Junior Developers – Know Your Tools!
Save Recoding Time and Do Not Skip Basics!
The desire to deliver new milestones quickly can often lead to turning in circles. Rushing forward without a plan can ultimately be more time consuming and lead to frustration. Developers often forget that not covering the basics may lead to poor performance in the future. Junior developers are enthusiastic about new technologies and tend to dive in to development without proper forethought. Unfortunately, we rarely see smart coding and full use of development tools’ functionality by juniors.
About a year ago, a misconception by a junior engineer almost led to a wasted day of coding. The guy deleted his all-day-efforts by mistake and said:
“I remember most of it! It will take me about three hours to code it again tomorrow.”
Three hours on a tight budget – impossible. That day he learned from his colleagues that Eclipse has a great history and rollback functionality – 10 seconds instead of three hours.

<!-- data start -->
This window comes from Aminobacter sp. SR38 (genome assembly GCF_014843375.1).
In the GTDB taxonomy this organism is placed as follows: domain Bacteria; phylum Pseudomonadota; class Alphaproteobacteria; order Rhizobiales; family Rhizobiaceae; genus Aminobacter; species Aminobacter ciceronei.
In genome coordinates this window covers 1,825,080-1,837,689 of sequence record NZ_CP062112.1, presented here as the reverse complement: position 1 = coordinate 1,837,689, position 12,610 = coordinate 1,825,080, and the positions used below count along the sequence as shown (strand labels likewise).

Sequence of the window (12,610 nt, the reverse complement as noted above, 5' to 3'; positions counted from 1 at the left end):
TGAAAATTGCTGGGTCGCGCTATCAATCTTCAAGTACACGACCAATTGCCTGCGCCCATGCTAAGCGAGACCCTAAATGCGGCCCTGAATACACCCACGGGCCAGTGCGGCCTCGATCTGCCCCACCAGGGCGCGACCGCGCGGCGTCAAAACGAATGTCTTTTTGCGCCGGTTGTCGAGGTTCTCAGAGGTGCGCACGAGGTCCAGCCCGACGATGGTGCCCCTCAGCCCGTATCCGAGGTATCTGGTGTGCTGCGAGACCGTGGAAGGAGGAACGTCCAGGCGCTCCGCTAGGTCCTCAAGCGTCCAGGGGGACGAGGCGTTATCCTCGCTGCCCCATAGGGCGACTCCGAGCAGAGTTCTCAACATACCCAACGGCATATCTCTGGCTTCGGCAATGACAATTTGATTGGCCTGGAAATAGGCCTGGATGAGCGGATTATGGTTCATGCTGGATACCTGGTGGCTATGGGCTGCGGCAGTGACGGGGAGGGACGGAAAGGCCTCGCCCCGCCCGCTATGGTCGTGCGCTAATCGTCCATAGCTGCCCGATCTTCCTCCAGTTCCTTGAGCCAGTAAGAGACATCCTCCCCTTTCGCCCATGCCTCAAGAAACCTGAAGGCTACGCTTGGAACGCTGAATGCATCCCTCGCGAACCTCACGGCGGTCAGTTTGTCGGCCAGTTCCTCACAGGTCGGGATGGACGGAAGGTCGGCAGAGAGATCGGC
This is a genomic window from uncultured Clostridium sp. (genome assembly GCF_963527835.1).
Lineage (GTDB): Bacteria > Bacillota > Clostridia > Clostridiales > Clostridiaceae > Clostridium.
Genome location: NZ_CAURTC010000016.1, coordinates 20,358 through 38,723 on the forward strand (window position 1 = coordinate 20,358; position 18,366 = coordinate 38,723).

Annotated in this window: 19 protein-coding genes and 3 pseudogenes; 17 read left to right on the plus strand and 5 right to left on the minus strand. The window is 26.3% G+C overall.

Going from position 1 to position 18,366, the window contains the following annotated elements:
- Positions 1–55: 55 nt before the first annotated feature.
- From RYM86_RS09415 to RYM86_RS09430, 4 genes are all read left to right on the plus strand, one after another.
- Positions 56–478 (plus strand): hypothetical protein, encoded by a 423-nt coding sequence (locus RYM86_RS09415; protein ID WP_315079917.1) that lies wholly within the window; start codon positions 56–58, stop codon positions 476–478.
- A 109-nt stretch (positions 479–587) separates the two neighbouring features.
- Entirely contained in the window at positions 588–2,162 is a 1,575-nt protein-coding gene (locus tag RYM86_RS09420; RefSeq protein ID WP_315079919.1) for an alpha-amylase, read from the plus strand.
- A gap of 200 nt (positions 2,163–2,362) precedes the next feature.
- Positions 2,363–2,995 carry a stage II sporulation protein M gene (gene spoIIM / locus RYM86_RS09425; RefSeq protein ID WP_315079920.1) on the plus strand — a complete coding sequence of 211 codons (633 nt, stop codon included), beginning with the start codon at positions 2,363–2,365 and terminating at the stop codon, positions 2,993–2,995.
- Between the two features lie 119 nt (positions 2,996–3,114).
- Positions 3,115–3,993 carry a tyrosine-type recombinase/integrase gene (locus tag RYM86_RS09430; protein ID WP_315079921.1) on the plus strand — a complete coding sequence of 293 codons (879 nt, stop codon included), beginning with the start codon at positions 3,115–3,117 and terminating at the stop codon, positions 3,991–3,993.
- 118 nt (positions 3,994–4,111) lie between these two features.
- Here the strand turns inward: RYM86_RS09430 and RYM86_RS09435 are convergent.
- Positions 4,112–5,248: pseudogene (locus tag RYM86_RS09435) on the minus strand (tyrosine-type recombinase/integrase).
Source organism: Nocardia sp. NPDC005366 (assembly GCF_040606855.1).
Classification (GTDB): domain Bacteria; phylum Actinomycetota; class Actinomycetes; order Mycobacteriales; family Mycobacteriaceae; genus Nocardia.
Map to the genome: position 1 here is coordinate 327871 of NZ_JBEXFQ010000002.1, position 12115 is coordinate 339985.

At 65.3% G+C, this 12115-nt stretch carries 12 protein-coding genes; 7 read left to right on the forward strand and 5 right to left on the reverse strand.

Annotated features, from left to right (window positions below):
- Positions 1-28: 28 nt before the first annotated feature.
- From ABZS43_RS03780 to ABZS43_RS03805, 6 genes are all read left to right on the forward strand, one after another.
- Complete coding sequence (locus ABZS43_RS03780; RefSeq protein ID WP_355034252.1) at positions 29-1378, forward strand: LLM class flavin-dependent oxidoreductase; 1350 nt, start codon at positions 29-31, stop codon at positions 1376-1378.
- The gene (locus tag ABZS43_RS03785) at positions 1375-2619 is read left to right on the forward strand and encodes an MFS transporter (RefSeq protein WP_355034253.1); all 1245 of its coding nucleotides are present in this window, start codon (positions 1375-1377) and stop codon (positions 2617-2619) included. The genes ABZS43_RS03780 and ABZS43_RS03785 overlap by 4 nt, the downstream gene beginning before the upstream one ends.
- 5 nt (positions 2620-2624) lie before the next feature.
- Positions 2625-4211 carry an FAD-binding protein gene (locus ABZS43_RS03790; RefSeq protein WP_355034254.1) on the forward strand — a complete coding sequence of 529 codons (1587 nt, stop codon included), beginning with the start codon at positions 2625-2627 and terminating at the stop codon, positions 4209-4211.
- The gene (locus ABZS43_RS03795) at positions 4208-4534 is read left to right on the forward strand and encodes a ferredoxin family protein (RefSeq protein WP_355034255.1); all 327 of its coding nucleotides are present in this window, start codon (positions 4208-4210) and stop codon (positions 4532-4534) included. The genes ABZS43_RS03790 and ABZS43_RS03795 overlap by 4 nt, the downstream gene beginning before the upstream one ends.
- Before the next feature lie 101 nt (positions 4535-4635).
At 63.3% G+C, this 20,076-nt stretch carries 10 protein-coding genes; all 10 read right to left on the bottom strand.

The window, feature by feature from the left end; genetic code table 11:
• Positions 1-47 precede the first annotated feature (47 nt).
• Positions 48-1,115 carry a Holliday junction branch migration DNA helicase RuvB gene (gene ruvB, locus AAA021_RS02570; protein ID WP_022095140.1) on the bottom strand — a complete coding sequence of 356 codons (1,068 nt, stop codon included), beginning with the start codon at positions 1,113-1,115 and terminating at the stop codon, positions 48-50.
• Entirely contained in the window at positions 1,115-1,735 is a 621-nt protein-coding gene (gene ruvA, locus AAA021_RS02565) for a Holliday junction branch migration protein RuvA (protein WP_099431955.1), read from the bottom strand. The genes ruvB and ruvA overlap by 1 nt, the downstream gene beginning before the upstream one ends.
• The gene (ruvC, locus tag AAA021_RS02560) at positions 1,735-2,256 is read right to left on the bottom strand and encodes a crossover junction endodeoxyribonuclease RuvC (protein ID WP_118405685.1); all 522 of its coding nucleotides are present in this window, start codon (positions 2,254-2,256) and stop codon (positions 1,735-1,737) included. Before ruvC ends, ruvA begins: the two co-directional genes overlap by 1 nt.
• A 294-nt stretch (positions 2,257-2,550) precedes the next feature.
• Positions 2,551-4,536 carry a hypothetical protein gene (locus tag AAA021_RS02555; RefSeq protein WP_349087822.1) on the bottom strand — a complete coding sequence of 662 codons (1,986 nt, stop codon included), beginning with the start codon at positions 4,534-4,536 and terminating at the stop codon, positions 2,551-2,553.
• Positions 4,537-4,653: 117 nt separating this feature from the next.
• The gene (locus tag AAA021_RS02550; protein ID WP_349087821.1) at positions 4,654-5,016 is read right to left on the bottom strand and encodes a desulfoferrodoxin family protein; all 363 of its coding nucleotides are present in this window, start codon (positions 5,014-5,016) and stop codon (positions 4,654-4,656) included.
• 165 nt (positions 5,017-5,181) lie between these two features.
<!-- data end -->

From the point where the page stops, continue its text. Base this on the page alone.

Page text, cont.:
If only junior engineers paid more attention to the basics and “tedious” tutorials, thinking – “Yes, this will save me great hustle!” instead of – “I am not going to use this ever… Let’s skip and dig into the interesting part.”
It isn’t only juniors that let such thinking block their productivity. Even experienced developers make mistakes by not taking time to research the optimal solution, often on a code-refactoring day. Work is done, however two days later you remember – “I made some changes using the old method. The enhancement I just remembered will increase performance double fold; will require less coding and I can do it in less than 5 minutes. If only there was a way to go back…”
Always cover the basic functionality of the tools you use – make it a habit. Whether it is Eclipse, NetBeans or another favorite tool:
- Know where file history is kept and how to use it.
- Carefully review the basics of a technology and its new features. You never know when you are going to need them.
- Code smart even if you are at the start of your career and wish to spend 15 hours a day coding, just because you enjoy it. Enjoying your work does not mean you should code the same thing repeatedly.
ScaleFocus Team Leaders